In fact, some have been shown to be even more effective at treating ED than Viagra which has also helped eat into Pfizer’s profits.

In a recent article published in The Pharmaceutical Journal, the four main ED treatments were compared:

  Sildenafil Tadalafil Vardenafil Avanafil
Efficacy 69% 75% 71-80% 47-59%
Time to Peak Plasma Levels 60 minutes 120 minutes 45-90 minutes 30-45 minutes
Time to Action 25 minutes 15-30 minutes 25 minutes 15-30 minutes
Duration of Action 4 hours Up to 36 hours Up to 12 hours Up to 6 hours

Each of the drugs has its own set of associated common side effects which range from headaches, dizziness and nausea to dyspepsia, myalgia and visual abnormalities. There are also known interactions between them and other prescription medicines.

For obvious reasons, it is strongly recommended that you seek proper medical advice before self-administering any form of ED treatment (even if you are using it for its performance enhancing properties).

Lastly, the rise of counterfeit versions of Viagra has also been on the rise which has further reduced the price of generic alternatives. These tablets are known to include some particularly harmful substances including amphetamines, boric acid, metronidazole and even blue printer ink to achieve that hallmark hue.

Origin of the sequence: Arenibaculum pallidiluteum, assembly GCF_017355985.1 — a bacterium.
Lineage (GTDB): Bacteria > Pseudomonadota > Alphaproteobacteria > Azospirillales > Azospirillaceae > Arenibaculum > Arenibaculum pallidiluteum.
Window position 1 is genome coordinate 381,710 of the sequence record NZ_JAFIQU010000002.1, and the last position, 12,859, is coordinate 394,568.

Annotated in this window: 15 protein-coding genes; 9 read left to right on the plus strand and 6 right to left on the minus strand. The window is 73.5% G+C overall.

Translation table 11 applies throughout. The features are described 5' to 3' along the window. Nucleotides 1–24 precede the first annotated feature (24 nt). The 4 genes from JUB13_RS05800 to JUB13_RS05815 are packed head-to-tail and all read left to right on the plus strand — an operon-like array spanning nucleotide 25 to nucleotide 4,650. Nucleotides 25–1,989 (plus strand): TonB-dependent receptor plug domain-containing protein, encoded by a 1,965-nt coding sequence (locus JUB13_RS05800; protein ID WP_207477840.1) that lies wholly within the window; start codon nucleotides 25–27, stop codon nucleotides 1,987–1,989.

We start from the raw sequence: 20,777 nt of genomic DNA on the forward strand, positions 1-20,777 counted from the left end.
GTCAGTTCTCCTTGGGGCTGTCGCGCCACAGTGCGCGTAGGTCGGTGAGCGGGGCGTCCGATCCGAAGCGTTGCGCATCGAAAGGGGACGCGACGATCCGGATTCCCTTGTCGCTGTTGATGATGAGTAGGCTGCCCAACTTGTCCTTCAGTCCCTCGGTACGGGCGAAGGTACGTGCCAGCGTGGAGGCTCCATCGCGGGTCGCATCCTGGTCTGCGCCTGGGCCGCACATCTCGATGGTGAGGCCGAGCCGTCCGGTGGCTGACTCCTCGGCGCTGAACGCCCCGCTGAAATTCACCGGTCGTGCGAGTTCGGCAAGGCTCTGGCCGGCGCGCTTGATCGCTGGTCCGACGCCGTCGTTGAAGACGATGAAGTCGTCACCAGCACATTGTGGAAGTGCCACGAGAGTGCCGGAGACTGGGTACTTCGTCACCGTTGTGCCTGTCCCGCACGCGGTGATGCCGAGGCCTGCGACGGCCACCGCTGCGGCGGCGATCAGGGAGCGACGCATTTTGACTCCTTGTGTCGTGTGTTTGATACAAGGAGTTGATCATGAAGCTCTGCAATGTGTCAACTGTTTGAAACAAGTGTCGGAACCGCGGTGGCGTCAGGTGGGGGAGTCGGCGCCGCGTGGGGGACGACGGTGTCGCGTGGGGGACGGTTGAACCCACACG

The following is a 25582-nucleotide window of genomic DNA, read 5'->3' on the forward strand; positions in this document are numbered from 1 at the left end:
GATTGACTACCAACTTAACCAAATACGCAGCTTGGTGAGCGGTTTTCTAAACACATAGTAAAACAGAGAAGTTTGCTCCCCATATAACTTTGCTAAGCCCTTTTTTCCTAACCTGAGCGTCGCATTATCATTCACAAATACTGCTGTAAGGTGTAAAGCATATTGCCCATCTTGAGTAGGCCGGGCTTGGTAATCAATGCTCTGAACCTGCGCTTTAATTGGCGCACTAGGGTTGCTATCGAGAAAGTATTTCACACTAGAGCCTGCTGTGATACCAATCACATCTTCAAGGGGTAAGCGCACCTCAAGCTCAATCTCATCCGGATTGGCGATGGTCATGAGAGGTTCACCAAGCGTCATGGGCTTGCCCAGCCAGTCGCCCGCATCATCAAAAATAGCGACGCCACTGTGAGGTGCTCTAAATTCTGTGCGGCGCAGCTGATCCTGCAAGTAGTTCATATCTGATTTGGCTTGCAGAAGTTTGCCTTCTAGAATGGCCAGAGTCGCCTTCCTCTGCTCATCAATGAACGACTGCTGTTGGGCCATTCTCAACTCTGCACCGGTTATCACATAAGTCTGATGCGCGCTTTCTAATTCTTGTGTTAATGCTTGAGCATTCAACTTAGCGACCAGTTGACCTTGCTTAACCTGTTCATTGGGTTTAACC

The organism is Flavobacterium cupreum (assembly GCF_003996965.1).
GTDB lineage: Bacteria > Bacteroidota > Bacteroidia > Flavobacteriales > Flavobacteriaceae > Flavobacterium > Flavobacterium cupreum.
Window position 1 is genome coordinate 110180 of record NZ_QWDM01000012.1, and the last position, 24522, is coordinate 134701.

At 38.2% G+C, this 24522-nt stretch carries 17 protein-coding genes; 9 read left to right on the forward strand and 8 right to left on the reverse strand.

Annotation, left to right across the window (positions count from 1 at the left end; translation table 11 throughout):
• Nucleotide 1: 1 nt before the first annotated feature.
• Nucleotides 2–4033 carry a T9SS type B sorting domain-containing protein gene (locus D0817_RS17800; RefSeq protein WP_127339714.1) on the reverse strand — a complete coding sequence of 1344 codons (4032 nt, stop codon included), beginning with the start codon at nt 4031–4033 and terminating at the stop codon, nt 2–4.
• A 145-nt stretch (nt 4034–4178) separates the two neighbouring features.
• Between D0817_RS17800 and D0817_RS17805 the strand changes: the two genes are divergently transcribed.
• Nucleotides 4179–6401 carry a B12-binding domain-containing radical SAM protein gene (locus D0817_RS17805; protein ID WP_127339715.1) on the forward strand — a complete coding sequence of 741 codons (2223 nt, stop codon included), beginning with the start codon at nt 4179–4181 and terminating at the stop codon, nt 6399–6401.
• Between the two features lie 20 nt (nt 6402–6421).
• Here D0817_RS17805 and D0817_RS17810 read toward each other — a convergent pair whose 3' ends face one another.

Price Check: Viagra vs The Rest of the Market

Even with the loss of revenue from the expiry of the patent in Europe, Pfizer has no doubt made an absolute killing from its discovery of sildenafil.

By 2008, just ten years after the launch of the drug, Viagra had been prescribed to more than 37 million men worldwide. Give it another eight years and this figure almost doubles to 64 million by 2016 and, following the loss of the patent, by 2016 it is estimated that more than 5.4 billion Viagra tablets have been dispensed.

However, there is also little doubt that the European patent expiry has had a sizable impact on the company’s revenue and with a similar drop in turnover expected when the US patent expires, Pfizer have every reason to be twitchy.

In the UK, we can see a clear illustration of the fall in price of Viagra when the company’s patent expired. This graph shows the net cost to the NHS for subscriptions of sildenafil (and other ED treatments) for the period 1999-2016.

uk viagra prices nhs

The cost of ED treatments in the UK’s NHS has fallen substantially following the expiry of Pfizer’s patent on sildenafil. Image via Pharmaceutical Journal.